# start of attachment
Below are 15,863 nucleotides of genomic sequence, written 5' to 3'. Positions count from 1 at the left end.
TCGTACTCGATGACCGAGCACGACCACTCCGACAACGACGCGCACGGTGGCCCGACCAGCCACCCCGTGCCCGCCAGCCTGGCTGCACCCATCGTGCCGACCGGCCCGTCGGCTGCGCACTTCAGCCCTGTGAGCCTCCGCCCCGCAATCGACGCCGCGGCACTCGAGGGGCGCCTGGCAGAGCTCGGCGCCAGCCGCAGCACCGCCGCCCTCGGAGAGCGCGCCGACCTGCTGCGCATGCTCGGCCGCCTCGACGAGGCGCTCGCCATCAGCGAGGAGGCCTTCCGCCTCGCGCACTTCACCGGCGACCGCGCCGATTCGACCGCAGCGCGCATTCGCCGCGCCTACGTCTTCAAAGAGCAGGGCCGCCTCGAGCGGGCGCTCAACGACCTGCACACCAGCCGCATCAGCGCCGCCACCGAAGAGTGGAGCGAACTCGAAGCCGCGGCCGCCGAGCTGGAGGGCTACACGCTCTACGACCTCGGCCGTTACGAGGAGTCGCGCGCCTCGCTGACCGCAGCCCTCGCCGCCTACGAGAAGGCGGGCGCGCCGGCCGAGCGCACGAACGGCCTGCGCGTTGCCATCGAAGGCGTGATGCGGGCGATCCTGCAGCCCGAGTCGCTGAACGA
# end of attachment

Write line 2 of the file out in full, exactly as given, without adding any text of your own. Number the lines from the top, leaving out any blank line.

TCGTACTCGATGACCGAGCACGACCACTCCGACAACGACGCGCACGGTGGCCCGACCAGCCACCCCGTGCCCGCCAGCCTGGCTGCACCCATCGTGCCGACCGGCCCGTCGGCTGCGCACTTCAGCCCTGTGAGCCTCCGCCCCGCAATCGACGCCGCGGCACTCGAGGGGCGCCTGGCAGAGCTCGGCGCCAGCCGCAGCACCGCCGCCCTCGGAGAGCGCGCCGACCTGCTGCGCATGCTCGGCCGCCTCGACGAGGCGCTCGCCATCAGCGAGGAGGCCTTCCGCCTCGCGCACTTCACCGGCGACCGCGCCGATTCGACCGCAGCGCGCATTCGCCGCGCCTACGTCTTCAAAGAGCAGGGCCGCCTCGAGCGGGCGCTCAACGACCTGCACACCAGCCGCATCAGCGCCGCCACCGAAGAGTGGAGCGAACTCGAAGCCGCGGCCGCCGAGCTGGAGGGCTACACGCTCTACGACCTCGGCCGTTACGAGGAGTCGCGCGCCTCGCTGACCGCAGCCCTCGCCGCCTACGAGAAGGCGGGCGCGCCGGCCGAGCGCACGAACGGCCTGCGCGTTGCCATCGAAGGCGTGATGCGGGCGATCCTGCAGCCCGAGTCGCTGAACGA